8 Traditional Desserts — Made Vegan-Friendly

Coconut oil and milk, grounded coconut flakes and coco nut
Photo: Thinkstock/ChamilleWhite

1. Whipped Cream

Whipped cream can be made by combining full-fat chilled coconut cream, powdered sugar and vanilla extract, similar to how you make whipped cream from dairy half-and-half.

2. Tiramisu

Tiramisu is typically is made with soft Italian mascarpone cheese, but a package of extra-firm tofu blended with raw cashews, sugar and lemon juice makes a creamy, vegan-friendly substitution.

3. Flan

Flan is a custard product made with cream and eggs. Instead, use extra-firm silken tofu paired with high-fat non-dairy milk, such as coconut milk, to re-create the texture. Combined with agar flakes (a thickener made from red seaweed), sugar and vanilla extract, you can create a highly comparable vegan flan.

4. Creme Brulee

Can be made vegan by using silken tofu, full-fat coconut milk, sugar, vanilla extract and cornstarch. Sugar is key for the caramelized top. Ground turmeric can create a golden color in vegan creme brulee or flan.

5. Panna Cotta

This is a cold Italian custard that often is served with fruit. It is traditionally made with cream and gelatin, which are not vegan-friendly. Make it dairy-free with a combination of full-fat coconut milk, vanilla extract, sugar and a thickener such as agar powder and tapioca flour.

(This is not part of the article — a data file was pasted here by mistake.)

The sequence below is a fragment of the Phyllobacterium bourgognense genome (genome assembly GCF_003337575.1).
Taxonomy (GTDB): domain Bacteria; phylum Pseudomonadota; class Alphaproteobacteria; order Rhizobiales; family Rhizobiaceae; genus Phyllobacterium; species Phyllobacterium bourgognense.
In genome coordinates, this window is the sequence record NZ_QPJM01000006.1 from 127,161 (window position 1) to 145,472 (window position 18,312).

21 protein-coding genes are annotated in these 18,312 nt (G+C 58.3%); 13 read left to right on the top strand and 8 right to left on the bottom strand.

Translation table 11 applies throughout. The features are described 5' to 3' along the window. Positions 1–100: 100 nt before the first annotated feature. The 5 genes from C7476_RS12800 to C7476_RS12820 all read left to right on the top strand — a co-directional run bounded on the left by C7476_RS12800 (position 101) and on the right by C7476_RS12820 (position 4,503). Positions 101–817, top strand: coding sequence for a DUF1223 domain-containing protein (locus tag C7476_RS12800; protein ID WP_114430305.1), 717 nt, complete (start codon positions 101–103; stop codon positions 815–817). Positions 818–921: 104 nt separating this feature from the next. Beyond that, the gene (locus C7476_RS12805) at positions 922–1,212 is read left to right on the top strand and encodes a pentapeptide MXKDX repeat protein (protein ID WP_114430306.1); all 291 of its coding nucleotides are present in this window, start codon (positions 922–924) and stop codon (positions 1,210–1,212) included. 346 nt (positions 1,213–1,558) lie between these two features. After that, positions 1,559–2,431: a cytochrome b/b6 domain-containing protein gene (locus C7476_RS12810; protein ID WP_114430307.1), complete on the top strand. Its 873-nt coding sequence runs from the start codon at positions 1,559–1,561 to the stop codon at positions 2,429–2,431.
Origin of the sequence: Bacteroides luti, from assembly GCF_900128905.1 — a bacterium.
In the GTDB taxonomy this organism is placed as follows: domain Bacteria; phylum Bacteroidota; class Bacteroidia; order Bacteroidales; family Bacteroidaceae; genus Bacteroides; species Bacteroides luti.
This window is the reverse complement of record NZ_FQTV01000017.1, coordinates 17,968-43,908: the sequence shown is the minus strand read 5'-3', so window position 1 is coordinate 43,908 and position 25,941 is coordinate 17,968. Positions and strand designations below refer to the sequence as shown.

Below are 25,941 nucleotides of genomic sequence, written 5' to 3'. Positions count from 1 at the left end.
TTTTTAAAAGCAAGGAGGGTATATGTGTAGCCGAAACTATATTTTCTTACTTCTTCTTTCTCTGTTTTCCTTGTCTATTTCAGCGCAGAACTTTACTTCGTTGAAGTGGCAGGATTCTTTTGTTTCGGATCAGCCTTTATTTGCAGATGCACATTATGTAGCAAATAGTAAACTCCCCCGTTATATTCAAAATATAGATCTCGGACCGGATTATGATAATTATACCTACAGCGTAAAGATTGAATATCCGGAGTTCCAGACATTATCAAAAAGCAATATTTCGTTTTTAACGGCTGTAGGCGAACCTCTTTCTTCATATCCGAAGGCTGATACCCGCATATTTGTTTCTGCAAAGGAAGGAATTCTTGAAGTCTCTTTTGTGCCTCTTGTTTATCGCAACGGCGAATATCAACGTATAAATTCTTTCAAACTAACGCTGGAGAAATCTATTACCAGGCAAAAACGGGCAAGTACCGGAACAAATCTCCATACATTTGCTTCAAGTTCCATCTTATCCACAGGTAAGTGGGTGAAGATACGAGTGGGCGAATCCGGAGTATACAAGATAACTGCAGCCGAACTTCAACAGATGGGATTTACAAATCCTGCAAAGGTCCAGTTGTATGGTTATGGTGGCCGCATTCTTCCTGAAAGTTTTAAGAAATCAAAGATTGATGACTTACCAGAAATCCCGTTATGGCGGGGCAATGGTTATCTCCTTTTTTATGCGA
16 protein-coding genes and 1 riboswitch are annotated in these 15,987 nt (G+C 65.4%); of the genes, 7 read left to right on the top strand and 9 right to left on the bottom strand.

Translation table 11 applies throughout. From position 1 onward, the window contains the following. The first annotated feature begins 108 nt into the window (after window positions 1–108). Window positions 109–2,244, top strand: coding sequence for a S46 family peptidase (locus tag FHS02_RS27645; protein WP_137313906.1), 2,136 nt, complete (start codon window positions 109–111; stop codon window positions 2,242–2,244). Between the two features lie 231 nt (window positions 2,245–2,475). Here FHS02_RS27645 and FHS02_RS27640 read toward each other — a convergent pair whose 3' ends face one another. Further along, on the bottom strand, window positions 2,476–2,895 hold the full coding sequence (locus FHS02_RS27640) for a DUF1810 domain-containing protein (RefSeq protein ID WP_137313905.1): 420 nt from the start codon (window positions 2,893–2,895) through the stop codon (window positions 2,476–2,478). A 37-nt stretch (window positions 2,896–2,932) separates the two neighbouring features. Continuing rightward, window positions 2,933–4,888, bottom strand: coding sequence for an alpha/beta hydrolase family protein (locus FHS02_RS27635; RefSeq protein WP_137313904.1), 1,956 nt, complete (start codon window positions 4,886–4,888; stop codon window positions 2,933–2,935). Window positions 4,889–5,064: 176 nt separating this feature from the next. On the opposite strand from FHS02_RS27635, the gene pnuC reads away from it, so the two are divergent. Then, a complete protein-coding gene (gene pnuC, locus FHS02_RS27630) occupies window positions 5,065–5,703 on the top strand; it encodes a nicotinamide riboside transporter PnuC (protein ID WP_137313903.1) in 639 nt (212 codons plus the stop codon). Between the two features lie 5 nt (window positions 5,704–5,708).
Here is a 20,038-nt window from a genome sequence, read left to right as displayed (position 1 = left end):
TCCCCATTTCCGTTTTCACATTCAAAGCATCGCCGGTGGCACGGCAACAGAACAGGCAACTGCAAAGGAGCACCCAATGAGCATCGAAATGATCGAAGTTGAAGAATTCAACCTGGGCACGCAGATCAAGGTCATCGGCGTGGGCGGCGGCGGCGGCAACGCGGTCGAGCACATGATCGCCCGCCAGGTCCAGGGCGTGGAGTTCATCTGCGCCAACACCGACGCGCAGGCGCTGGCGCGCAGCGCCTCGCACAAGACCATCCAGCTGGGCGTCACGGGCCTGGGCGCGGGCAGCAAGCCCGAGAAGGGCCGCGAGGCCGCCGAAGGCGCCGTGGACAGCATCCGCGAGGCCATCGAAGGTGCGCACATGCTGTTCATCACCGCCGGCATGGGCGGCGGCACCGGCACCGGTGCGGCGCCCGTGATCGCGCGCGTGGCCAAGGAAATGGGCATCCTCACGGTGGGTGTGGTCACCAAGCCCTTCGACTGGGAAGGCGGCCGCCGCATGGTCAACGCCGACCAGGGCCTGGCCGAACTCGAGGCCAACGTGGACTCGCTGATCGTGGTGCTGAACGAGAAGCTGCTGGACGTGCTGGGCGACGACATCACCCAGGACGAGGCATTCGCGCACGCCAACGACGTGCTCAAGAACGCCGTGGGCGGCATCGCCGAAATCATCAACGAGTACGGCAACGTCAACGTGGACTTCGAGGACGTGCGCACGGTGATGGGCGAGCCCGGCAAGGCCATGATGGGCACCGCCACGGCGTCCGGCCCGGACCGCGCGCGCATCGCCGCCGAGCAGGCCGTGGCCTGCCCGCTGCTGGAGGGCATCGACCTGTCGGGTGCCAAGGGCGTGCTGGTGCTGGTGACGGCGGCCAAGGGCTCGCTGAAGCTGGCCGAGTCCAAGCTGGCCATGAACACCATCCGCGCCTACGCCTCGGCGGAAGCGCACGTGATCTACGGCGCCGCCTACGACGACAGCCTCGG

6. Gelato or Ice Cream

Can be made vegan by using high-fat non-dairy milk, such as coconut, combined with sugar and cornstarch.

7. Pie Crust

This can be a challenge, as many non-vegan varieties use lard or butter for flakiness. Use chilled vegan butter, shortening substitute or coconut oil combined with all-purpose flour, salt and ice water.

8. Tres Leches

This is a milk cake typically made from whole, condensed and evaporated milks as well as heavy cream and eggs. For a vegan tres leches dessert, use plain unsweetened soy milk plus apple cider vinegar to create buttermilk. To make the soaking liquid, which creates a moist cake, combine vegan sweetened condensed milk and full-fat coconut milk.


Want more tips on vegan baking? Read “Mastering Vegan Baking”

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Ginger Hultin
Ginger Hultin, MS, RD, CSO, is a Spokesperson for the Academy of Nutrition and Dietetics and a Seattle-based health writer specializing in integrative health and nutrigenomics. Read Ginger’s blog, Champagne Nutrition, and follow her on Facebook, Instagram, Pinterest and Twitter.


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